Quick hits (part II)

1) Ed Kilgore’s headline gets it, “Media False Equivalence Is Trump’s Best Friend in the Debate Over Racism.”

2) Both Drum and ThinkProgress deconstruct a horrible AP story about “conspiracy theories” in both campaigns.  Of course, the reality is that Trump’s campaign is rife with them and Hillary doesn’t need any conspiracy theories– Trump’s reality is plenty.   But, damn, the AP is horrible lately.

3) Philip Bump on the lack of notable Republicans defending Trump on race.

4) Bill Ayers recently reposted a post of his on the false equivalence between racism and being accused of racism.

5) Harry Enten on how Gary Johnson is decidedly not fading in the polls.

Why is Johnson’s support proving more durable than past third-party candidates’? The most obvious answer is that Donald Trump and Hillary Clinton are extremely unpopular for major party presidential nominees; if third-party voters eventually settled on a major party nominee in past campaigns for fear of “wasting their vote,” they may be less willing to settle this year. (Of course, Johnson’s support may simply fade later than past third-party candidates.)

6) On the inadequacy of criminal law for dealing with bureaucratic malfeasance.

7) Aarron Carroll on how Epipen pricing represents so much of what’s wrong with American health care.

8) Very interesting interview with Uwe Reinhardt on why he thinks the health care exchanges are doomed.  Why?  We’re not really all that serious about the mandate.

9) Aarron Carroll again on simple rules for healthy eating.  Nothing surprising, but nicely laid out.

10) I did not know about “legacy” board games.  Sounds pretty cool.  Going to have to give this a try one of these days.  For now, love playing “Seven Wonders” any chance I get.  Somehow my son, David, is just unstoppable at that game.  Only managed to beat him once.

11) NYT Editorial on the not ransom to Iran.

12) I did enjoy the “moron’s case for Hillary Clinton”

OK, listen up. Nobody cares about emails that show Bono wanted State Department assistance to stream his music from the International Space Station. You should thank Almighty God and Jedi Jebus he failed. So far all we have seen is a public official in extraordinary circumstances who should have known better demonstrate “extreme carelessness” to which I believe she has owned up to sufficiently and which, by the way, no wrongdoing was ever uncovered even after a year-long investigation by the FBI for the love of God. We all know that trustworthiness is important in a President. But if absolutely no slack is given at all, and I mean none, if this is how we treat people who make public service their life and profession, then you will always get “crooks” as politicians because who in their right mind would want the job? It’s like being a firefighter. When there’s a fire everybody runs out. You run in. It’s a maniac’s job but it has to be done so let’s have the best do it and not get wrapped up in what amounts to paperwork. That’s all this really is. Paperwork. You would rather stay at home or vote for someone George Orwell or Edgar Allan Poe couldn’t have dreamed up over emails? Then you’re even dumber than you look…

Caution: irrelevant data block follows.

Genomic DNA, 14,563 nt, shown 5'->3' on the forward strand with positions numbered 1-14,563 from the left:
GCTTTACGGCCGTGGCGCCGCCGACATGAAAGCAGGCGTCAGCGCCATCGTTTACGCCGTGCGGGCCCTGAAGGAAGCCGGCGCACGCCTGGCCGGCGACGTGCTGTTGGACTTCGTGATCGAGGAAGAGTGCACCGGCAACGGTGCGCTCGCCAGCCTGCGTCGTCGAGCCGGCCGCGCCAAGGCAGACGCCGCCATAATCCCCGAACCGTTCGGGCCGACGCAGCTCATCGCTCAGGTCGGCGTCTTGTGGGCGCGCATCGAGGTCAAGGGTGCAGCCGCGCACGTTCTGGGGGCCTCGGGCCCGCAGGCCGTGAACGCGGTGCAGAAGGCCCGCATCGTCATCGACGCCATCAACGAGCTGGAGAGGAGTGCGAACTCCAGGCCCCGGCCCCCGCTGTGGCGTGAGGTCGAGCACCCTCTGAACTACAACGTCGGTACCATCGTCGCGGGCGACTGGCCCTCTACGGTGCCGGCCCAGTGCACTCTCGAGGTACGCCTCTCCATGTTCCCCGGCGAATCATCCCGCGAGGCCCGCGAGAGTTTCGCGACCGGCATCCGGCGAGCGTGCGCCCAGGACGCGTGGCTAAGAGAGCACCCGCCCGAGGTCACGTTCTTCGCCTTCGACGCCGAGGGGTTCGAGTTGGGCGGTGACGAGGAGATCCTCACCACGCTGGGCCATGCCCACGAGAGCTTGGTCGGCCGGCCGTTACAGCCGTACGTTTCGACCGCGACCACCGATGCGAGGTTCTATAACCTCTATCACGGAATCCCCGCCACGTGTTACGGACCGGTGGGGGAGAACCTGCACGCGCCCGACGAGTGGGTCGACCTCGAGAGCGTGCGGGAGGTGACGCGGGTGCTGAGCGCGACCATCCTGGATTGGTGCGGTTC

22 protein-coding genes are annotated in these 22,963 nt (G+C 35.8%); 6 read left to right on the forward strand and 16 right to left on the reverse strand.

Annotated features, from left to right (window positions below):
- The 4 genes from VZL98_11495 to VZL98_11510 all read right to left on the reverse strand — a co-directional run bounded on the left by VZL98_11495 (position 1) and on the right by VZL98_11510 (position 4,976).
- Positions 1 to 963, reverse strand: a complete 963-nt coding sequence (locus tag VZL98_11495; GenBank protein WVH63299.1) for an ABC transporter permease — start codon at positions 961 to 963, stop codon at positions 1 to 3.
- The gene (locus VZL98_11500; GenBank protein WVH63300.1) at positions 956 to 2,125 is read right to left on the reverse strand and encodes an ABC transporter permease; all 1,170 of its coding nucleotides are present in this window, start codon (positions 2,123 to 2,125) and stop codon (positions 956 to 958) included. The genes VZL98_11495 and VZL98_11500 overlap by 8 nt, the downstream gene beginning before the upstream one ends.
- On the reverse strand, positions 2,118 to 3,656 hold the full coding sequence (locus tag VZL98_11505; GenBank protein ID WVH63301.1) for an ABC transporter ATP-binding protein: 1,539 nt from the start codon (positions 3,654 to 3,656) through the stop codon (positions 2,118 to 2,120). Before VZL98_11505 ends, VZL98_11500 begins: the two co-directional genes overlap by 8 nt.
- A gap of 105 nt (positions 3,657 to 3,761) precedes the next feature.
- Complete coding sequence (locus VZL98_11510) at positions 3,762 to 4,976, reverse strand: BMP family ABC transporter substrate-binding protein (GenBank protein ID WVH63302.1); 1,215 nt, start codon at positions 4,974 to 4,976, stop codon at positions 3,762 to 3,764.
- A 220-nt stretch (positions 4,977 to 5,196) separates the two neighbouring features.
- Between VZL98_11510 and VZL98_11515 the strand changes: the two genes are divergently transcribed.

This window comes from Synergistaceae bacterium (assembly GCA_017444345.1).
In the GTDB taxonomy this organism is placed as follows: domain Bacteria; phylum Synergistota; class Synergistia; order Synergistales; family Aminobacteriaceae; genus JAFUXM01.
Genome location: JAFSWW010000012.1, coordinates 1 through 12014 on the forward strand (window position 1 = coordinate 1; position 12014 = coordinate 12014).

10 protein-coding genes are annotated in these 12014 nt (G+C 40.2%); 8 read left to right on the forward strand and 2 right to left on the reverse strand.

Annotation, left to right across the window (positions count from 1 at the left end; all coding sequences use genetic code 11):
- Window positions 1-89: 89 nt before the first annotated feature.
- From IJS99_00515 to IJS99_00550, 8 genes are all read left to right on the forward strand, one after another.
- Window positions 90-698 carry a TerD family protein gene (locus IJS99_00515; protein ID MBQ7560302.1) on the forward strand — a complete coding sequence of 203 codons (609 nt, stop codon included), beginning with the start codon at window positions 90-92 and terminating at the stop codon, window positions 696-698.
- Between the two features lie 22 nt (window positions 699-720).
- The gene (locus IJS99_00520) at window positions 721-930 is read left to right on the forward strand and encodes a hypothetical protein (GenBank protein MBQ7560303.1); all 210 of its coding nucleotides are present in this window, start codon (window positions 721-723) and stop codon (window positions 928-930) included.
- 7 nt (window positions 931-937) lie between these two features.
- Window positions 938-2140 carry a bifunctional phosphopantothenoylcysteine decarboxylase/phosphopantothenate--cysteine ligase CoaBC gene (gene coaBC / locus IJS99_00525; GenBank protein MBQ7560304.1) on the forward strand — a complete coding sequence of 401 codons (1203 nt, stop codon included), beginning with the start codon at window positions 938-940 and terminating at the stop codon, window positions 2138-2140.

I know, I know. Damn it all! Wouldn’t it be nice if we could just forget all of that pesky accomplishment stuff of hers and remember that what really matters is the thrill of waiting for indictments which makes for great television? That way we could finally “lock her up” and enough with these stupid women who think they can run a country. Well, enough out of YOU, you moron. This isn’t the lesser of two evils. This is a choice between one great and qualified candidate for the nation’s highest office who you really should be excited about and a dolt with a bad toupee who if you were honest with yourself you wouldn’t trust to manage a Dairy Queen much less the Oval Office.

13) Parents pushing  back against too much homework.  And pretty much any homework more than a few minutes a day in elementary school just isn’t worth it.

14) High school teacher on teaching Donald Trump:

Thus, while I am always careful about how and when to show my biases, I’m not worried about appearing biased if my stance is against bigotry and in defense of moral reason and the scholarly use of evidence, logic, and research. Just as the notions of media neutrality collapse under threats to democracy, so too do notions of teacher neutrality. We can’t be silent. And I’m confident we won’t be.

15) University of Chicago is drawing plenty of attention for it’s letter against intellectual “safe spaces” on campus.  You will be not surprised to know I’m with them on this.

16) Greg Koger on the Clinton Foundation emails: